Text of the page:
Page 36: of Marine News Magazine (May 2019)
What’s Moving on
When it comes to inland waterways, conventional wisdom points to the usual cargoes of coal, grain and petroleum. That’s true, but any project cargo involves big lifts and even bigger issues.
By Tom Ewing t last November’s WCI meeting held in Chicago, mo, basic to American power. Each photo is singularly outstand-
Mike Little of Canal Barge Company gave a star- ing, easily drawing a “Wow!” even from those who’ve moved a tling view of the importance of our nation’s inland lot of cargo, maybe especially from those who move cargo.
A waterways, a presentation supported by some remarkable These photos raise questions and make you think – but images. So – you ask – what’s moving on our waterways? not just about one river or one vessel or one lock-and-dam.
According to Little, industrial markets that depend on the Rather each photo conveys action, portraying countless de- waterways include myriad sectors, for many reasons. liberate, precise, complex steps; movements with impact, big impacts. One initial thought: these projects, these invest-
Re? ningNASAFabrication ments – for communities, workers, shareholders – wouldn’t
PetrochemPower Gen (Coast / NatGas)Shipyards happen, couldn’t happen, if not for maritime highways.
In 2017 America’s waterways carried over 766 million
But, utilizing the inland rivers for project cargo involves tons of cargo. But this photo message goes beyond that a lot more than just loading up a few barges and pushing impressive tonnage. Rather it shows that absent these mar- them downstream. Project Planning involves collaboration itime assets – and professional abilities – America’s indus- with shippers and owners, much of which requires plan- trial and commercial growth would be unable to maximize ning that starts years in advance. Location (of new con- and align resources, talent and raw materials. These pic- struction) can be impacted due to the great size of cargoes, tures show the enterprise that powers economic growth.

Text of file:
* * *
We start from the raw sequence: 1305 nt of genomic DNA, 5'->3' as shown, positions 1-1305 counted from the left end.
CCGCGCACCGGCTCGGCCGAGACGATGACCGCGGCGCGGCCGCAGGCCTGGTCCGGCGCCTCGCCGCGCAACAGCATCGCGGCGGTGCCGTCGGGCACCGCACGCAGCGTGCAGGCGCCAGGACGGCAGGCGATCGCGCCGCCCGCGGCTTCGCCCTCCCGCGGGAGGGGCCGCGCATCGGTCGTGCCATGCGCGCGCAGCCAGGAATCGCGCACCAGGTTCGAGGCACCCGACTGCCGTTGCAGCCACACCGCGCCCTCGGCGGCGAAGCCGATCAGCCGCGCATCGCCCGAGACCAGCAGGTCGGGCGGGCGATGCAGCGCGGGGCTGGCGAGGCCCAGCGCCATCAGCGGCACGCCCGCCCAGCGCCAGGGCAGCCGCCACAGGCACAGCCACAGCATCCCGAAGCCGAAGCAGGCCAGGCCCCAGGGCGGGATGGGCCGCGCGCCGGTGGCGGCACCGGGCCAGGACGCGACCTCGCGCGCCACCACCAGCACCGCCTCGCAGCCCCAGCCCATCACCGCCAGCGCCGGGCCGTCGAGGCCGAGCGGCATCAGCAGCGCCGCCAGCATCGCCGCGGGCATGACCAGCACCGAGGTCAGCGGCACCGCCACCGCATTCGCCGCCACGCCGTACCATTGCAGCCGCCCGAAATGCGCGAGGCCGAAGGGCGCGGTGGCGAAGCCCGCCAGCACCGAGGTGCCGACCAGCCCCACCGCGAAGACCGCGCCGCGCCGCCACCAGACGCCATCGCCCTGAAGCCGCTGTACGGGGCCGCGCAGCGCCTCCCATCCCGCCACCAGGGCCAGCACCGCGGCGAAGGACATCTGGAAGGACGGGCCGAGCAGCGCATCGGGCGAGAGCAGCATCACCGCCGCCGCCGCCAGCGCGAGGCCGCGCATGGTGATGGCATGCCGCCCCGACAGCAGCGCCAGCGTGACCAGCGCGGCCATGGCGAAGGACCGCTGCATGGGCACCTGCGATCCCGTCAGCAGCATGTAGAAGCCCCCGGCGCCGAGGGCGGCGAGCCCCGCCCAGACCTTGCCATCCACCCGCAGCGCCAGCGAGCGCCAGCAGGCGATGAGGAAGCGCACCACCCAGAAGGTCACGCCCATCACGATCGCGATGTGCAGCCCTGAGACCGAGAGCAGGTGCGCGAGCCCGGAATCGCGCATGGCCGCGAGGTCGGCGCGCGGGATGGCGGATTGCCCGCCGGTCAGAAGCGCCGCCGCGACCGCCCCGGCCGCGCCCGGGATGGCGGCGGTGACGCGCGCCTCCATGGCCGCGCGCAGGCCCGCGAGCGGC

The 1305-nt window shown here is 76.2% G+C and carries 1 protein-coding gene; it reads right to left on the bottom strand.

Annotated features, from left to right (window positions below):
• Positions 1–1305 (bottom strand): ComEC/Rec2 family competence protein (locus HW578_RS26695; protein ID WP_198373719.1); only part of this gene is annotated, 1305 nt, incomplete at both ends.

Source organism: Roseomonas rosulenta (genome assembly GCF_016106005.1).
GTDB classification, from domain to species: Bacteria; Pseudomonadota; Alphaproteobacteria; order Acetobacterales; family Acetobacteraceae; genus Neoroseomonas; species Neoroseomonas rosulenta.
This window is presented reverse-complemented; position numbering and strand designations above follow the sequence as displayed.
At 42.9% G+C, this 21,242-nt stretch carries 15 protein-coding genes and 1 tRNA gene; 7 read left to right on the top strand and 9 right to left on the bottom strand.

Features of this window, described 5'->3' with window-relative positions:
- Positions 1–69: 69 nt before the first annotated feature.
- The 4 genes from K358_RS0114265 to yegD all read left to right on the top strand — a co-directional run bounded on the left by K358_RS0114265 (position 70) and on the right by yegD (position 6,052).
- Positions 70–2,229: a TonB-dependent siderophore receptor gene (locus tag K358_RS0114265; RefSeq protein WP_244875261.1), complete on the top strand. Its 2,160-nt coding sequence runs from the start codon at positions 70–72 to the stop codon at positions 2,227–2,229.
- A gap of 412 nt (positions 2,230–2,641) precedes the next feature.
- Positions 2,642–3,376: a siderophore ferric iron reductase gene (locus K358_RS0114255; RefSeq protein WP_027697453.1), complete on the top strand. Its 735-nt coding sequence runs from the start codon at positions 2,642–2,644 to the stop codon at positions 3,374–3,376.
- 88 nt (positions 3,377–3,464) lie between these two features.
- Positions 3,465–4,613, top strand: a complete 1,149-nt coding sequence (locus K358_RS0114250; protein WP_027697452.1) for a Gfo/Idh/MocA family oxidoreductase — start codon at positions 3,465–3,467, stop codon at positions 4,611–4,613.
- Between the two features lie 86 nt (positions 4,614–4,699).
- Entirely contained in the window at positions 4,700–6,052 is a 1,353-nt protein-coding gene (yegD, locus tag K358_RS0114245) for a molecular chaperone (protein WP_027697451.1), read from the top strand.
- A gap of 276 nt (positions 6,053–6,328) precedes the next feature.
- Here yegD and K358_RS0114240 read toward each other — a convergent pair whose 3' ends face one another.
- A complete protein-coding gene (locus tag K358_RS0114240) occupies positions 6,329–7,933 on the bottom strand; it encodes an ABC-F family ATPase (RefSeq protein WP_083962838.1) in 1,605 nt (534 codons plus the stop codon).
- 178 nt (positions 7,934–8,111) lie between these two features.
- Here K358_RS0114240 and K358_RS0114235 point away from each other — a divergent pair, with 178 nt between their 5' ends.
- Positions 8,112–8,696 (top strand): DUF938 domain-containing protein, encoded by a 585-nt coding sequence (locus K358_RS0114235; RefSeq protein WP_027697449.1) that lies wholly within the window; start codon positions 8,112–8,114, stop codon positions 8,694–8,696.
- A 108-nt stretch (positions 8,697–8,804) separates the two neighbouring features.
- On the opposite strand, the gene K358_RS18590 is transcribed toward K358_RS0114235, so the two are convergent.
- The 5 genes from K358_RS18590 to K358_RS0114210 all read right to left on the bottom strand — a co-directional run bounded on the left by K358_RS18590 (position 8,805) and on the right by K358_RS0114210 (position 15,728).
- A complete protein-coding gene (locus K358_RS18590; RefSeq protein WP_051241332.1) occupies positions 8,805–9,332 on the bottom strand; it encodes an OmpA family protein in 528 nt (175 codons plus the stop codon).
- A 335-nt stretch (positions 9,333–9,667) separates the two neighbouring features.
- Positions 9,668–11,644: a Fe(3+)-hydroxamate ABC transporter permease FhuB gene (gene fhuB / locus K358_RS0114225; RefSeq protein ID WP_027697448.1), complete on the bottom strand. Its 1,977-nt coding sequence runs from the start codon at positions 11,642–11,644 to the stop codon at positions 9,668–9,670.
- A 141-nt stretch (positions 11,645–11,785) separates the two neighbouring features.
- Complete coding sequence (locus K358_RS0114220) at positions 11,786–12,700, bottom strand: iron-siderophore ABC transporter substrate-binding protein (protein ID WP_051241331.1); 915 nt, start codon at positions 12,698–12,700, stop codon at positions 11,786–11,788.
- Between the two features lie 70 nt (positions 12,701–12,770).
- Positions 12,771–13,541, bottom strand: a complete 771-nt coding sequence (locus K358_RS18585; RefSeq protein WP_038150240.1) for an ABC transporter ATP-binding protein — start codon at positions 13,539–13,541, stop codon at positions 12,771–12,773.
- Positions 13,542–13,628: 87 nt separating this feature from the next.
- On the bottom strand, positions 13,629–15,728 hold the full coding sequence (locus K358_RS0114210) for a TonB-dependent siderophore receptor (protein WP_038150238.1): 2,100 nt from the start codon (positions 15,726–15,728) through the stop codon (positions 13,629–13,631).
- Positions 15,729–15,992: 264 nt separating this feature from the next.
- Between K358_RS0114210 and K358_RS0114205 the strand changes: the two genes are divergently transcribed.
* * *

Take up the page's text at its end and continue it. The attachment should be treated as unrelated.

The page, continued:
route planning, lock maintenance schedules, bridge/trans- The photos, courtesy of Mike Little, VP Business Devel- mission line clearances (air draft), time of year (high water, opment with Canal Barge Company, were originally part of low water, ice) and dozens of other unpredictable variables. Little’s presentation – “What’s Moving On Our Waterways?”
If a picture is worth a thousand words, then in this case, it is
What’s Moving on YOUR Waterways? also true that what you’re looking at is the lesson – that this
This is a tribute to rivers – the rivers that form America’s maritime resource is over-the-top valuable. It doesn’t just 25,000-mile inland waterways system – a visual essay re? ecting happen, it demands thoughtful policies and resources. Here the talent, energy and muscle that transform rivers into a dyna- are some of the lessons we see when reviewing these pictures: 1:
What we see here is infrastructure working as designed and in good shape, moving without delay a multimillion-dollar module to a $4 bil- lion construction site. At a recent Senate hear- ing, America’s locks-and-dams were said to be in tatters. It isn’t hard to see why dependable and robust infrastructure funding is critical if we want to leverage national economic payoffs.
May 2019 36 MN